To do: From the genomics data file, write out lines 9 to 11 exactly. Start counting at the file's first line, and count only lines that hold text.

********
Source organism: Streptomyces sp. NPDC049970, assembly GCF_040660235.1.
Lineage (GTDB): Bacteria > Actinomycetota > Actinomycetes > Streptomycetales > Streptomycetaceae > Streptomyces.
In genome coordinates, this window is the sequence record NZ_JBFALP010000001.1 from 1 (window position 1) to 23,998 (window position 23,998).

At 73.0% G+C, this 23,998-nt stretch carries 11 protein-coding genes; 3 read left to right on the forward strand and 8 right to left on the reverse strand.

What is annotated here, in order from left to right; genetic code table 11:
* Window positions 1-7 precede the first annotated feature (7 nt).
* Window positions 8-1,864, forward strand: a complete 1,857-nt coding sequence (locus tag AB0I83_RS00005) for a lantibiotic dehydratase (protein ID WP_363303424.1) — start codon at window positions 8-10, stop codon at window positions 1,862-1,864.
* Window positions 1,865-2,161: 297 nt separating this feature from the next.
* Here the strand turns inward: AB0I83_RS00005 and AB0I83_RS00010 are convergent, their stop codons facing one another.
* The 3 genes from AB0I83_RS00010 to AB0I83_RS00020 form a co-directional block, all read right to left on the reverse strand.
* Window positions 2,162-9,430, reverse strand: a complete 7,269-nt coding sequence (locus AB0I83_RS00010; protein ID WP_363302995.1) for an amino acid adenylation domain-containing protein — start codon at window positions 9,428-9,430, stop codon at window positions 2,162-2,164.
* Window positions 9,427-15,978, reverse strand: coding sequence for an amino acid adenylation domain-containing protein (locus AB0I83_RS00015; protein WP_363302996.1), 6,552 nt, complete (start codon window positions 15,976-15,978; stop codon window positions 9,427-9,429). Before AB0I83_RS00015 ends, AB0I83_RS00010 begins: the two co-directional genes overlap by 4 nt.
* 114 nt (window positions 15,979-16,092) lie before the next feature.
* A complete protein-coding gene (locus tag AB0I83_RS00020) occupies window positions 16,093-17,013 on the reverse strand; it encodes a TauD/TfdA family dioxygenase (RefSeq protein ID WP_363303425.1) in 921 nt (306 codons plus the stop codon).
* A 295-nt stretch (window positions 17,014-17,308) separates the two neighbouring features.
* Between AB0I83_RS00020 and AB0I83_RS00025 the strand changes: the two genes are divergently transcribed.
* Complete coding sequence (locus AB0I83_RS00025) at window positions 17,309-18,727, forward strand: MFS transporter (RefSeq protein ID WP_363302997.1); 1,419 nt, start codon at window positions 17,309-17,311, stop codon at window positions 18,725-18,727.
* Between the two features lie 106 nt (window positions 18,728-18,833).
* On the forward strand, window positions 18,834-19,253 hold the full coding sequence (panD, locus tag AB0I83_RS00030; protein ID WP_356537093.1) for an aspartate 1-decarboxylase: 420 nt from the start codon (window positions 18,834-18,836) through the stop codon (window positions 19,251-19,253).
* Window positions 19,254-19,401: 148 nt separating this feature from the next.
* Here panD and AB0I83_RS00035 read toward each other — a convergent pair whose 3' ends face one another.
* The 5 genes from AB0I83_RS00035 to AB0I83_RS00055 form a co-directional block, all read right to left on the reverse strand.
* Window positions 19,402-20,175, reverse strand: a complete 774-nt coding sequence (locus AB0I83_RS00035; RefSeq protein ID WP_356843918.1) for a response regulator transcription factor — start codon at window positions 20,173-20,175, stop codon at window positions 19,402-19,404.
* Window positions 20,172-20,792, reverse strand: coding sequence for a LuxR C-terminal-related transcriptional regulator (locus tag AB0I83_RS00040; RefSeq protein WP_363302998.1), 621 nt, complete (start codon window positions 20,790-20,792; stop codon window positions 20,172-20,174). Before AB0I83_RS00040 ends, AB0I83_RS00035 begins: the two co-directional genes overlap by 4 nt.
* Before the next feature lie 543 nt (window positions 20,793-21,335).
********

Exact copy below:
* Here the strand turns inward: AB0I83_RS00005 and AB0I83_RS00010 are convergent, their stop codons facing one another.
* The 3 genes from AB0I83_RS00010 to AB0I83_RS00020 form a co-directional block, all read right to left on the reverse strand.
* Window positions 2,162-9,430, reverse strand: a complete 7,269-nt coding sequence (locus AB0I83_RS00010; protein ID WP_363302995.1) for an amino acid adenylation domain-containing protein — start codon at window positions 9,428-9,430, stop codon at window positions 2,162-2,164.